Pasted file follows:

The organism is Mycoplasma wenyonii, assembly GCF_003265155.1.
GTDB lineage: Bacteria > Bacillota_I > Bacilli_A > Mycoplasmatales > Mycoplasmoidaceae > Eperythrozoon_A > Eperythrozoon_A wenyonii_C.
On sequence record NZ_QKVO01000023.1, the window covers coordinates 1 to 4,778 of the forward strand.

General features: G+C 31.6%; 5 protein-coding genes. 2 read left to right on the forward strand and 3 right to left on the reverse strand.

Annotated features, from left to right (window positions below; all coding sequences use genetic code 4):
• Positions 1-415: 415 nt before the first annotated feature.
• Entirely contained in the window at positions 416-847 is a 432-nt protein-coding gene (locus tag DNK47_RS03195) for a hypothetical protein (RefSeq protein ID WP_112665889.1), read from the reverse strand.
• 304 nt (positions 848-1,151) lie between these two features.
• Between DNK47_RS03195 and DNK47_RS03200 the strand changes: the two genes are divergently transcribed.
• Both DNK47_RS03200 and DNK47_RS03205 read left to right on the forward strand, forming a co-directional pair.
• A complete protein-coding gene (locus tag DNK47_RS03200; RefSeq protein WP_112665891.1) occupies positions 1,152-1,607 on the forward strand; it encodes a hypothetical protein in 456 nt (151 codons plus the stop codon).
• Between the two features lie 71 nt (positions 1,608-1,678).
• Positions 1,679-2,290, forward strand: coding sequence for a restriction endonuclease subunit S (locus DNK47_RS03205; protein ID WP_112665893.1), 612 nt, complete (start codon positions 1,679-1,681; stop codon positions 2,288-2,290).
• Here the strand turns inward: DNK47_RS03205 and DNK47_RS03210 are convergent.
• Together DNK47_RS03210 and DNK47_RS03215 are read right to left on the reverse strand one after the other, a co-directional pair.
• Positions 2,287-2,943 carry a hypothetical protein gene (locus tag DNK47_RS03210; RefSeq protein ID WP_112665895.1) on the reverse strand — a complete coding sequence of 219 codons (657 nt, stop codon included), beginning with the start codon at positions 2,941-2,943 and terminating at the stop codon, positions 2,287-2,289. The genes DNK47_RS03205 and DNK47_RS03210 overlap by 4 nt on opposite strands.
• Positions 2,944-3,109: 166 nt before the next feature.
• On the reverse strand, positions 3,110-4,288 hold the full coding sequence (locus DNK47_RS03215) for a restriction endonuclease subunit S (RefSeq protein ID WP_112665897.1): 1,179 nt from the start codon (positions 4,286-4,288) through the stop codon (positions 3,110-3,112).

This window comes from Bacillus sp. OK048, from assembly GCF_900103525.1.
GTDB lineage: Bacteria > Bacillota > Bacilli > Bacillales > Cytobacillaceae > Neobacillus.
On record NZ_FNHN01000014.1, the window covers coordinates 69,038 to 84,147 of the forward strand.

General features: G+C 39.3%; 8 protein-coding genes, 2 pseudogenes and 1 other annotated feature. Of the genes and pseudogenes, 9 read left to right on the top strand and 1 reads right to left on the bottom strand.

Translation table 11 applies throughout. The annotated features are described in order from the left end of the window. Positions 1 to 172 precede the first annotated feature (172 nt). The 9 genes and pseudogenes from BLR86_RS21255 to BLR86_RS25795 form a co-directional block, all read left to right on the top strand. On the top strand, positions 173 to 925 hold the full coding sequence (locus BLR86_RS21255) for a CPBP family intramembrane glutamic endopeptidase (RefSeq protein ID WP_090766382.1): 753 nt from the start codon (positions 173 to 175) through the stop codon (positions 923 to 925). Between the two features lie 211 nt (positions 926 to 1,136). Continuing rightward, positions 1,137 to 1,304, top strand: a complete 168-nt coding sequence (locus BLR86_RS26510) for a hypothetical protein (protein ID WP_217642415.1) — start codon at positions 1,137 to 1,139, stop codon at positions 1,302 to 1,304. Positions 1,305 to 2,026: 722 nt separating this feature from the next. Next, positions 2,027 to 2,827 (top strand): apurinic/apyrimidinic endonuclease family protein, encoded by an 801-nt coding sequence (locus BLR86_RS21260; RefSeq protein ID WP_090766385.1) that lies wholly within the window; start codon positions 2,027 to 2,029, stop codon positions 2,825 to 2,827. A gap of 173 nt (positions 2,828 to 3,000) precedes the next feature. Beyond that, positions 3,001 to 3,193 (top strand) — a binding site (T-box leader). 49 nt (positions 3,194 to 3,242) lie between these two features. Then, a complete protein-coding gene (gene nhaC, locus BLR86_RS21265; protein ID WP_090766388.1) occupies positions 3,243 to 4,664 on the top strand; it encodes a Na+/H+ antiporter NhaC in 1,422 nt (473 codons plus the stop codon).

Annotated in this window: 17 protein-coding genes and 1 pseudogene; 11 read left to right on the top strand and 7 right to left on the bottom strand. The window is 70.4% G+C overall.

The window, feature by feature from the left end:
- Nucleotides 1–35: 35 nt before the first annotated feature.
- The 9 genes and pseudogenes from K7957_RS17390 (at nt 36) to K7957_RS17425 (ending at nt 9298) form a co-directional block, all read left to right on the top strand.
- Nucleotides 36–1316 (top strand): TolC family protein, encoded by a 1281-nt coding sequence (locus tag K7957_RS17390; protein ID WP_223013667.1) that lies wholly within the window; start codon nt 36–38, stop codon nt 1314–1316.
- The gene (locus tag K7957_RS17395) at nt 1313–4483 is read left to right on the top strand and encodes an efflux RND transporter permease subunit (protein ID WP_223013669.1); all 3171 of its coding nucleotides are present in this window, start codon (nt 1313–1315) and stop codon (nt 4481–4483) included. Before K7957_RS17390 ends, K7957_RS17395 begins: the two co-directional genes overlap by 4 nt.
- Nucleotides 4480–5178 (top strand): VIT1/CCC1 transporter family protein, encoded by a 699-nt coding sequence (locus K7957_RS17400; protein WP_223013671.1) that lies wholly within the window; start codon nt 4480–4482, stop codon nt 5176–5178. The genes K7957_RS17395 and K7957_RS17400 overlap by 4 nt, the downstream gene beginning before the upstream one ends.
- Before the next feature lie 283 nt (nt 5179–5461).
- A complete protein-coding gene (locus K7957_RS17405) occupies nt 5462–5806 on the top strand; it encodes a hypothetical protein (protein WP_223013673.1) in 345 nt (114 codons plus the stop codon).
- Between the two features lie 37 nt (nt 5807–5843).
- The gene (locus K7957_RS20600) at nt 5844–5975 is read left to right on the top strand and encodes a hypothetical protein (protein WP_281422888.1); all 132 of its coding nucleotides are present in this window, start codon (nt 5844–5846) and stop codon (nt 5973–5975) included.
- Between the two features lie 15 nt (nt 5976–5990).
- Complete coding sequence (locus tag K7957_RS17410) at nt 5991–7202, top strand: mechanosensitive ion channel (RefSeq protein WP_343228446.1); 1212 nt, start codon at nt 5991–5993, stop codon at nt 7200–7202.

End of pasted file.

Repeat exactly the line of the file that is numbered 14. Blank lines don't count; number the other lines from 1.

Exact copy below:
• Here the strand turns inward: DNK47_RS03205 and DNK47_RS03210 are convergent.